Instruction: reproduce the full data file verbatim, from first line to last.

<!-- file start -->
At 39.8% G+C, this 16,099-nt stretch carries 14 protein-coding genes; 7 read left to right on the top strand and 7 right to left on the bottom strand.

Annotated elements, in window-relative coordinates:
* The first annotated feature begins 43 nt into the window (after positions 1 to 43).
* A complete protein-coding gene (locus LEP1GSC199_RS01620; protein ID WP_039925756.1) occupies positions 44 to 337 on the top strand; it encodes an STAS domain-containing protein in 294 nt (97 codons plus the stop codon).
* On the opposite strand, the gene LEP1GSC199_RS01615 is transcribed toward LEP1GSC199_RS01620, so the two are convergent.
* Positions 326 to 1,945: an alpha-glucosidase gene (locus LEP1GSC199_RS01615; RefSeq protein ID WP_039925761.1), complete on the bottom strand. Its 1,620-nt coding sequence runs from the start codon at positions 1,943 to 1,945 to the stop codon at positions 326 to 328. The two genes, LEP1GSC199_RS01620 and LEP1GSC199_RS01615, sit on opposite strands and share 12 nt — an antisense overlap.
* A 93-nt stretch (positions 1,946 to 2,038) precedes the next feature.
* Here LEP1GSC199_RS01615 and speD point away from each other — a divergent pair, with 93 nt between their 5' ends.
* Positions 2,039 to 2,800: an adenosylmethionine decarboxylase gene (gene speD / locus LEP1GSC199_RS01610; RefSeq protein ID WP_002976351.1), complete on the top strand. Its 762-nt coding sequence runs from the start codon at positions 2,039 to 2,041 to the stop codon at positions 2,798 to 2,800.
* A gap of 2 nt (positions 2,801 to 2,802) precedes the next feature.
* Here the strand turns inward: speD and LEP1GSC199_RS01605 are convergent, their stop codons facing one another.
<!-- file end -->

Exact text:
At 39.8% G+C, this 16,099-nt stretch carries 14 protein-coding genes; 7 read left to right on the top strand and 7 right to left on the bottom strand.

Annotated elements, in window-relative coordinates:
* The first annotated feature begins 43 nt into the window (after positions 1 to 43).
* A complete protein-coding gene (locus LEP1GSC199_RS01620; protein ID WP_039925756.1) occupies positions 44 to 337 on the top strand; it encodes an STAS domain-containing protein in 294 nt (97 codons plus the stop codon).
* On the opposite strand, the gene LEP1GSC199_RS01615 is transcribed toward LEP1GSC199_RS01620, so the two are convergent.
* Positions 326 to 1,945: an alpha-glucosidase gene (locus LEP1GSC199_RS01615; RefSeq protein ID WP_039925761.1), complete on the bottom strand. Its 1,620-nt coding sequence runs from the start codon at positions 1,943 to 1,945 to the stop codon at positions 326 to 328. The two genes, LEP1GSC199_RS01620 and LEP1GSC199_RS01615, sit on opposite strands and share 12 nt — an antisense overlap.
* A 93-nt stretch (positions 1,946 to 2,038) precedes the next feature.
* Here LEP1GSC199_RS01615 and speD point away from each other — a divergent pair, with 93 nt between their 5' ends.
* Positions 2,039 to 2,800: an adenosylmethionine decarboxylase gene (gene speD / locus LEP1GSC199_RS01610; RefSeq protein ID WP_002976351.1), complete on the top strand. Its 762-nt coding sequence runs from the start codon at positions 2,039 to 2,041 to the stop codon at positions 2,798 to 2,800.
* A gap of 2 nt (positions 2,801 to 2,802) precedes the next feature.
* Here the strand turns inward: speD and LEP1GSC199_RS01605 are convergent, their stop codons facing one another.